In 1971, John Baldessari made a piece stating: “I will not make any more boring art…”
Interview with exhibition curator Domenico Quaranta.
Q: “In the information society, the world is the frame. Art, in these conditions, has the potential of being “received” by millions of people at the same time, without a hierarchy of reception.” – Joseph Kosuth, 1968. Who is the audience of the artist as an editor within our modern visual culture? Is Douglas Hubler’s dream of an art for everyone becoming real, or does nothing make any sense anymore?
A: Well, I think that both these answers are true at the same time. Art is already for everyone – just think about the Big Brother, the reality television format par excellence, which originated from an art project. Today’s television finds its model in Andy Warhol’s TV, and reality is the stage where the best performances are taking place. Through the internet, art can potentially reach any kind of audience, and contemporary art’s interest in online popular culture and jokes allows it to talk to all the people who are contributing, actively and passively (by just sharing, liking, or viewing) to this culture.
But if art can potentially be “received” by everybody, the ones who still “get it” are just a few. This is more a matter of refusal than of ignorance or bad taste. Art is still perceived as something distant, that can appeal to hipsters, and that confines itself in galleries and museums. People who can say something clever about Inception or Lady Gaga, when it comes to art, often claim that all that happened after Monet is uninteresting and boring to them. Art has more chances to reach a wider audience when it doesn’t come with the “art” label on it, and when it looks for other channels. Go to YouTube and type “weirdest website ever” or “jodi.org”: you will see how people responded to jodi.org, one of the first art websites, thanks to the fact that it always refused any kind of framing, but the one provided by the browser window.
Q: In 1971, John Baldessari made a piece stating: “I will not make any more boring art…” It looks to me like the youngest web artists understood this better than anyone else. Do you believe that the market will educate them no matter what, bringing them back to a polite and educated aesthetic, or are we in a process with no U turns?
A: I always thought the relationship between artists and the market (and the art world in general) works in both directions: the art world educates artists, and artists educate the art world. The art world is the frame within which something can be understood as art or not. As with all systems, it naturally tends to be conservative and static. Artists are the evolutionary gene within this system. They experiment with new formats, new languages, new media, new concepts, new aesthetics, and force the system to evolve. Of course, some mediation is required, and the most radical – or, in your words, impolite – tendencies will be rejected for a long time. The art world has never completely accepted net art yet, but it did accept Cory Arcangel and Ryan Trecartin. That’s a start, a good start from my point of view.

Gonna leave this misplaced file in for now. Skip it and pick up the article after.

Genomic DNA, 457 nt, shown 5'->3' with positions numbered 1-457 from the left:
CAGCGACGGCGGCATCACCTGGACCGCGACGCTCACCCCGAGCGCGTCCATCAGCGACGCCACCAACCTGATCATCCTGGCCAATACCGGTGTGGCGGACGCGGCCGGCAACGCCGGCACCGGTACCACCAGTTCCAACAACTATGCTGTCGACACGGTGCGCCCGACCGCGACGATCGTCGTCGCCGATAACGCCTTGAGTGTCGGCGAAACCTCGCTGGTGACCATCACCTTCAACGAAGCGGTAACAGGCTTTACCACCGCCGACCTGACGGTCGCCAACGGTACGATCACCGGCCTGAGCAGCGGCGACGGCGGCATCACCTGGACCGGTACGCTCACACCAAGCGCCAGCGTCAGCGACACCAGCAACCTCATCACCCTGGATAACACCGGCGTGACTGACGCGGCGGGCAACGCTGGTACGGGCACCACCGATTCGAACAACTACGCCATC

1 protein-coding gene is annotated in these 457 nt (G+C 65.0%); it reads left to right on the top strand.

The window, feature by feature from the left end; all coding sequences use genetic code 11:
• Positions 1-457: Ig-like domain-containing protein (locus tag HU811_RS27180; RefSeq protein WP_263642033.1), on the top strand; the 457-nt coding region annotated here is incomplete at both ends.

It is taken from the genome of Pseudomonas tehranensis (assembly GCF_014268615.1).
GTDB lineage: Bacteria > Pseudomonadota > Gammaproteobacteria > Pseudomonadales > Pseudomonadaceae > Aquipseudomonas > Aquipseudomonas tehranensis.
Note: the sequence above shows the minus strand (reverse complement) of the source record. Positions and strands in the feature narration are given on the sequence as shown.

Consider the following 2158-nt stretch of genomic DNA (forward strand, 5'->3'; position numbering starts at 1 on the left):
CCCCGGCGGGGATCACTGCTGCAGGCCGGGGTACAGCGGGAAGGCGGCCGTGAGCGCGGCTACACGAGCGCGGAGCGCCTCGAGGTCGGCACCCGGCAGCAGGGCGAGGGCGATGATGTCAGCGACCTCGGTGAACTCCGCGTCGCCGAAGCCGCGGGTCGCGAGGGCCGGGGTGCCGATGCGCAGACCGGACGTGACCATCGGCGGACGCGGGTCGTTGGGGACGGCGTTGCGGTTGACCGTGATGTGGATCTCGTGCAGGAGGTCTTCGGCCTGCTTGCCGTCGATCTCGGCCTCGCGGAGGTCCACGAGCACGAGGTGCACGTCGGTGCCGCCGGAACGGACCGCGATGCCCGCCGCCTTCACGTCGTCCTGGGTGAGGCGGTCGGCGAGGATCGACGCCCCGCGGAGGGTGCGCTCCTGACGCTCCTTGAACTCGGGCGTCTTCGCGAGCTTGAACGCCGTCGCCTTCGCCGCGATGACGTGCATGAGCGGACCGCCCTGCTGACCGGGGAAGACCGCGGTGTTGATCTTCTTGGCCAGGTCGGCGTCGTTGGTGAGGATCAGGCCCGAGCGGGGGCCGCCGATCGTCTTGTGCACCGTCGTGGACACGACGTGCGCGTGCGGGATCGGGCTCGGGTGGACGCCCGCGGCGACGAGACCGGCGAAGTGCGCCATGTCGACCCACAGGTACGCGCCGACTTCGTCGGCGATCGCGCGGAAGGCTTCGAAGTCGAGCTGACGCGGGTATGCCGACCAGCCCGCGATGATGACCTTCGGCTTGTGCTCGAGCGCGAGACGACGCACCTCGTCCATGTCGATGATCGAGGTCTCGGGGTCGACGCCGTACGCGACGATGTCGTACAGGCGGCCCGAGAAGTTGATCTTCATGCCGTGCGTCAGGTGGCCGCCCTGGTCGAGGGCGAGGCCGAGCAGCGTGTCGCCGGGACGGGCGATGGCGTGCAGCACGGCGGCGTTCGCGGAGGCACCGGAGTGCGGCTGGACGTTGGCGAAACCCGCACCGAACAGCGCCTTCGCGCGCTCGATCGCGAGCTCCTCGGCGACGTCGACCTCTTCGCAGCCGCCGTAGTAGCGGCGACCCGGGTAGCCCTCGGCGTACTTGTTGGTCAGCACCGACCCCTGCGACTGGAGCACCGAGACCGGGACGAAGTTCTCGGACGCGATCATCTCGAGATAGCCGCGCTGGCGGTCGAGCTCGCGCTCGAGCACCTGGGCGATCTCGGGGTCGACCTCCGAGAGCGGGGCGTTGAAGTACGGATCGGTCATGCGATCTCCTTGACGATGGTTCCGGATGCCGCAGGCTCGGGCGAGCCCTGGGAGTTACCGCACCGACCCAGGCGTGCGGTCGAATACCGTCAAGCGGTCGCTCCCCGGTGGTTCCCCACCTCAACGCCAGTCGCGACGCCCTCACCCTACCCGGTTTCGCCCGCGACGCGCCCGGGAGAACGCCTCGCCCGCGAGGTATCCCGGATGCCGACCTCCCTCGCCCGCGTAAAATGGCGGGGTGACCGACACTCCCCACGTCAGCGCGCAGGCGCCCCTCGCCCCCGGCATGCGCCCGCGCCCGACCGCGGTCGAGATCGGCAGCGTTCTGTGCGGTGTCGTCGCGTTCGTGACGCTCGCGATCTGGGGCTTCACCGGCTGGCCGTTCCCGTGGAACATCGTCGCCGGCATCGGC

Q: Your show has a museum quality in terms of complexity and approach, so why did you choose Brooklyn and an underground gallery to present your research in New York? I read it as an institutional critique. Please share your thoughts on this.
A: You threw me a lifesaver by talking about “institutional critique”, but I will do without it. First, because institutional critique is boring and always happens inside the institution; and second, because making a “museum like” exhibition in an underground space may also look very uncool: why fit into the conventional, established museum standards when you can do an experimental, radical underground show?
But you are right, Collect the WWWorld is a wannabe museum show presented in alternative spaces, and this is probably its strength. The point is: why so-called contemporary art museums are, with a few exceptions, avoiding including net-based practices in their shows, and to organize events that discuss the cultural impact of the information age? Why a freelance curator has to found his own institution (the Link Center for the Arts of the Information Age) and look for private funding to organize and travel an exhibition dealing with this? We are talking about things that have been around for about twenty (the web) or even fifty (computers) years and that had a tremendous impact on art production and dissemination; and the fact that “contemporary art” museums are not dealing with them allows us to question their take on contemporaneity. So, in the end, you are right, it’s some sort of institutional critique…
Q: When Seth Siegelaub decided to create a market around conceptual art, he developed very strategic politics of publicity. How are you planning to develop an economy behind the web based immaterial works you are dealing with? Can a curator of web-based art make some money out of it?
A: I’m actually very bad at moneymaking, but I have a big respect for those who are trying to develop an economy out of it, and when I can, I collaborate with them. Not just to make some money out of it, but also because I think that the development of a market is an important part of an ongoing process of cultural recognition, being both a consequence and one of the causes of it. As a curator (and not a dealer or a gallery owner) I’m working more on creating an understanding around these practices, but with the institution I co-founded, I’m also offering consultancy for collectors who are interested in them, but are still unsure of the way they should collect them.
Q: Ask yourself a question and answer it.